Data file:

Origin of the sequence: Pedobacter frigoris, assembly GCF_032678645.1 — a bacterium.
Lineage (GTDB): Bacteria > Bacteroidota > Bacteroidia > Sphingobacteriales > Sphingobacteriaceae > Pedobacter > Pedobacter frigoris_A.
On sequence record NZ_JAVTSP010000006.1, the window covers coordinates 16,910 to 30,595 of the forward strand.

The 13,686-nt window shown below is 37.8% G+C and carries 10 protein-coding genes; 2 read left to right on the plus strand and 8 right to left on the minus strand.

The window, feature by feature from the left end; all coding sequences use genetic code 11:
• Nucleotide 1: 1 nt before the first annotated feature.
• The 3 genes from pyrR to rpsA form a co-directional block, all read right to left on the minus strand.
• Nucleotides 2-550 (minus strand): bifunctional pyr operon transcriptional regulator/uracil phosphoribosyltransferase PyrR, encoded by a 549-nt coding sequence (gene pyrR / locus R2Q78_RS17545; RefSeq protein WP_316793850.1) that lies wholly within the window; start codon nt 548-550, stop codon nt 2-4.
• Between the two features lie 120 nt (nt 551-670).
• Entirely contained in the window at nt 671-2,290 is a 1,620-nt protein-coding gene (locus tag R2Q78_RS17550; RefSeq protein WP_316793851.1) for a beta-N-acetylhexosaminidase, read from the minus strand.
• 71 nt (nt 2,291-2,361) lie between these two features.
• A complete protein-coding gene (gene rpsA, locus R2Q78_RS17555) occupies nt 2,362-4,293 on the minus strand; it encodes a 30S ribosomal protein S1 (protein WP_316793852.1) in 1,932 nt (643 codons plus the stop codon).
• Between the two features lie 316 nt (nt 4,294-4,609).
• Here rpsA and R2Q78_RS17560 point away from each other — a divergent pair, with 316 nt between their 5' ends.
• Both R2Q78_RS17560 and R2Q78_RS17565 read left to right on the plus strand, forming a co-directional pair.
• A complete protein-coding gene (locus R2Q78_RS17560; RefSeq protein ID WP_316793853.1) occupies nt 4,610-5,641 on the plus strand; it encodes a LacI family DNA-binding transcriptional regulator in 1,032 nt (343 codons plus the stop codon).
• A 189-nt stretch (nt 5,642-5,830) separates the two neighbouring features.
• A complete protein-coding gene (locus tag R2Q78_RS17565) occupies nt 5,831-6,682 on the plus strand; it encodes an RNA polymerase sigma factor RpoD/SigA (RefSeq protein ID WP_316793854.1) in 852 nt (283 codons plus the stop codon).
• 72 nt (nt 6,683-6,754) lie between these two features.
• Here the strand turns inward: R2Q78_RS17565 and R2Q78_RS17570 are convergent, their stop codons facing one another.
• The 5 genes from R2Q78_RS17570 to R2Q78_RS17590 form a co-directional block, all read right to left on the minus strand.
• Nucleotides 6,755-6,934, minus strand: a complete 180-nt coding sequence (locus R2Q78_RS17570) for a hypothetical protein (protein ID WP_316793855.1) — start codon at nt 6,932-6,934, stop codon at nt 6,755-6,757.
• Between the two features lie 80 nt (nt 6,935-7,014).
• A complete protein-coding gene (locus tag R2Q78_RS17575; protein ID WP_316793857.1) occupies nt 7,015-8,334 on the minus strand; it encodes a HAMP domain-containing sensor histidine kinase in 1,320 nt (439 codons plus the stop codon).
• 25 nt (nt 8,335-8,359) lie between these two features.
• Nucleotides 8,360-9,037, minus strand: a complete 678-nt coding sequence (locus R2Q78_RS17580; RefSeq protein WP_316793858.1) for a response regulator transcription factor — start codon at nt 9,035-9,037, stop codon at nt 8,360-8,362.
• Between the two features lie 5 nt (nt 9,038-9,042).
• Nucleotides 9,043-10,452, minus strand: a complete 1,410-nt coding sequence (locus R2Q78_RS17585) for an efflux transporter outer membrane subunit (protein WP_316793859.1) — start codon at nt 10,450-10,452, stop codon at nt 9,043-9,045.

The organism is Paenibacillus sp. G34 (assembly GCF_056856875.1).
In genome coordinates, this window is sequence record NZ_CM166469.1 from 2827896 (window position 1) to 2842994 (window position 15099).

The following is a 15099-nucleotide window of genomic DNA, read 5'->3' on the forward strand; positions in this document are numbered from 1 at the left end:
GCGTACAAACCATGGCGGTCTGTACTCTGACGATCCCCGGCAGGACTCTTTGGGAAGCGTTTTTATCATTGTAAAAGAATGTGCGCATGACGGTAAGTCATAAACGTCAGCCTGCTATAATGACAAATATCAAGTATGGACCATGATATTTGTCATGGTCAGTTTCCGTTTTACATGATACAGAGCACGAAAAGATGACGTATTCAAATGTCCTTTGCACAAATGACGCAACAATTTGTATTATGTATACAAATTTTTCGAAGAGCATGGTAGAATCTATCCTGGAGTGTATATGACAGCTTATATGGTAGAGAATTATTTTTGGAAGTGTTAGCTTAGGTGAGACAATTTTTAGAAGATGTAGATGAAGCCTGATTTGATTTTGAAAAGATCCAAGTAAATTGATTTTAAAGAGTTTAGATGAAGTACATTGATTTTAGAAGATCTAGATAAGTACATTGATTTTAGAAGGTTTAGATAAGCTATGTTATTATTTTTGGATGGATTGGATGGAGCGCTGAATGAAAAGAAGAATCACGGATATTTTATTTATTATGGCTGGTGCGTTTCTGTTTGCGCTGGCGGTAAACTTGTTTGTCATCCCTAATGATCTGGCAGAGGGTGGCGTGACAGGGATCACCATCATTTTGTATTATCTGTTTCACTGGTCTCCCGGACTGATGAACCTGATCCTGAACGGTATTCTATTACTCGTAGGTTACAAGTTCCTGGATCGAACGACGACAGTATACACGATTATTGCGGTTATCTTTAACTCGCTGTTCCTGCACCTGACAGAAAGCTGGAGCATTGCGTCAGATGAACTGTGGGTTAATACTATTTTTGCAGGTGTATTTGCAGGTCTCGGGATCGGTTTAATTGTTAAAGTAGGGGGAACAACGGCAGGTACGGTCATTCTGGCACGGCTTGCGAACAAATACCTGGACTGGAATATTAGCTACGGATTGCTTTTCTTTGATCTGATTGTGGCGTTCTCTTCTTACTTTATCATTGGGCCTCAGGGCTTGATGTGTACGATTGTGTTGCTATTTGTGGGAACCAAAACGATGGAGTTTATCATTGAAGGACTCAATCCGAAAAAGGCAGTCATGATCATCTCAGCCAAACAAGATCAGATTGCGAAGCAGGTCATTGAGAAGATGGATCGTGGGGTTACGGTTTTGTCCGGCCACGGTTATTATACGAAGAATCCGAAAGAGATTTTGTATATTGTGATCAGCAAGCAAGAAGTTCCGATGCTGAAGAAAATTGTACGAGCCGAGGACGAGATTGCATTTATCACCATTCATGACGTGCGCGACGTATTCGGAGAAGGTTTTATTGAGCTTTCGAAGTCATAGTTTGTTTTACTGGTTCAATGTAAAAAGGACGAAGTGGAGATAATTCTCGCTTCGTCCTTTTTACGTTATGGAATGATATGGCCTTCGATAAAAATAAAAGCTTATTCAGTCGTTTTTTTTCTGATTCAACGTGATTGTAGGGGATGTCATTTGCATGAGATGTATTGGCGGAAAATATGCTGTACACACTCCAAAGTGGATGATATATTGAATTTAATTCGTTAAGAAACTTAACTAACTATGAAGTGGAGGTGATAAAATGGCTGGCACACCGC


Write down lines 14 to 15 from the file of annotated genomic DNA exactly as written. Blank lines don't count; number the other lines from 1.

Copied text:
• Here rpsA and R2Q78_RS17560 point away from each other — a divergent pair, with 316 nt between their 5' ends.
• Both R2Q78_RS17560 and R2Q78_RS17565 read left to right on the plus strand, forming a co-directional pair.